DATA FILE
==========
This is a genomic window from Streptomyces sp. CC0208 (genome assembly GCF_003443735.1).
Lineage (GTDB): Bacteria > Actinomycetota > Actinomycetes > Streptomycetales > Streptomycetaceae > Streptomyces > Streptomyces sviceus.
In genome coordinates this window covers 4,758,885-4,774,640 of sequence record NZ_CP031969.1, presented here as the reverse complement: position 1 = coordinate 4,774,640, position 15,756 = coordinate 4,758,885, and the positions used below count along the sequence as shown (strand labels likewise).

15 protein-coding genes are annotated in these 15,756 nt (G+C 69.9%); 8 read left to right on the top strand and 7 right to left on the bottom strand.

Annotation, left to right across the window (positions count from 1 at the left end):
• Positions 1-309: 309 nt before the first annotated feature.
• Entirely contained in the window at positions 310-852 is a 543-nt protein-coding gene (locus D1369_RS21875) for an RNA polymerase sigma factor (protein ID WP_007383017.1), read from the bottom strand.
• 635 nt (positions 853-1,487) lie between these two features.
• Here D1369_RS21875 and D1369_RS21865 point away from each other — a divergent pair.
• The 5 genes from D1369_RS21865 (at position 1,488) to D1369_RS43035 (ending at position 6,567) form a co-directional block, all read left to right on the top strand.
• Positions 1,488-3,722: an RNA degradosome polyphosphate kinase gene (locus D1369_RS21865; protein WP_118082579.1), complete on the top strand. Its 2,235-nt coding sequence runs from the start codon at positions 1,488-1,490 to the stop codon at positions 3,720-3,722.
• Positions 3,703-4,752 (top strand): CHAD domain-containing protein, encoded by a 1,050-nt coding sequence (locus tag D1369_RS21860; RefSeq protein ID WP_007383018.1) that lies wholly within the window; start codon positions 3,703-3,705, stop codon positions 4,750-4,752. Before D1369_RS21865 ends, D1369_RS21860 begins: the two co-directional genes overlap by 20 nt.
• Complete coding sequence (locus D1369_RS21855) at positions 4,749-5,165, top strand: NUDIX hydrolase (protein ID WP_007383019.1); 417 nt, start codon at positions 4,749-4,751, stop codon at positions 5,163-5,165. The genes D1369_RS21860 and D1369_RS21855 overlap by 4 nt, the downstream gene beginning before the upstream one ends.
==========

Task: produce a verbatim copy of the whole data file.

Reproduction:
This is a genomic window from Streptomyces sp. CC0208 (genome assembly GCF_003443735.1).
Lineage (GTDB): Bacteria > Actinomycetota > Actinomycetes > Streptomycetales > Streptomycetaceae > Streptomyces > Streptomyces sviceus.
In genome coordinates this window covers 4,758,885-4,774,640 of sequence record NZ_CP031969.1, presented here as the reverse complement: position 1 = coordinate 4,774,640, position 15,756 = coordinate 4,758,885, and the positions used below count along the sequence as shown (strand labels likewise).

15 protein-coding genes are annotated in these 15,756 nt (G+C 69.9%); 8 read left to right on the top strand and 7 right to left on the bottom strand.

Annotation, left to right across the window (positions count from 1 at the left end):
• Positions 1-309: 309 nt before the first annotated feature.
• Entirely contained in the window at positions 310-852 is a 543-nt protein-coding gene (locus D1369_RS21875) for an RNA polymerase sigma factor (protein ID WP_007383017.1), read from the bottom strand.
• 635 nt (positions 853-1,487) lie between these two features.
• Here D1369_RS21875 and D1369_RS21865 point away from each other — a divergent pair.
• The 5 genes from D1369_RS21865 (at position 1,488) to D1369_RS43035 (ending at position 6,567) form a co-directional block, all read left to right on the top strand.
• Positions 1,488-3,722: an RNA degradosome polyphosphate kinase gene (locus D1369_RS21865; protein WP_118082579.1), complete on the top strand. Its 2,235-nt coding sequence runs from the start codon at positions 1,488-1,490 to the stop codon at positions 3,720-3,722.
• Positions 3,703-4,752 (top strand): CHAD domain-containing protein, encoded by a 1,050-nt coding sequence (locus tag D1369_RS21860; RefSeq protein ID WP_007383018.1) that lies wholly within the window; start codon positions 3,703-3,705, stop codon positions 4,750-4,752. Before D1369_RS21865 ends, D1369_RS21860 begins: the two co-directional genes overlap by 20 nt.
• Complete coding sequence (locus D1369_RS21855) at positions 4,749-5,165, top strand: NUDIX hydrolase (protein ID WP_007383019.1); 417 nt, start codon at positions 4,749-4,751, stop codon at positions 5,163-5,165. The genes D1369_RS21860 and D1369_RS21855 overlap by 4 nt, the downstream gene beginning before the upstream one ends.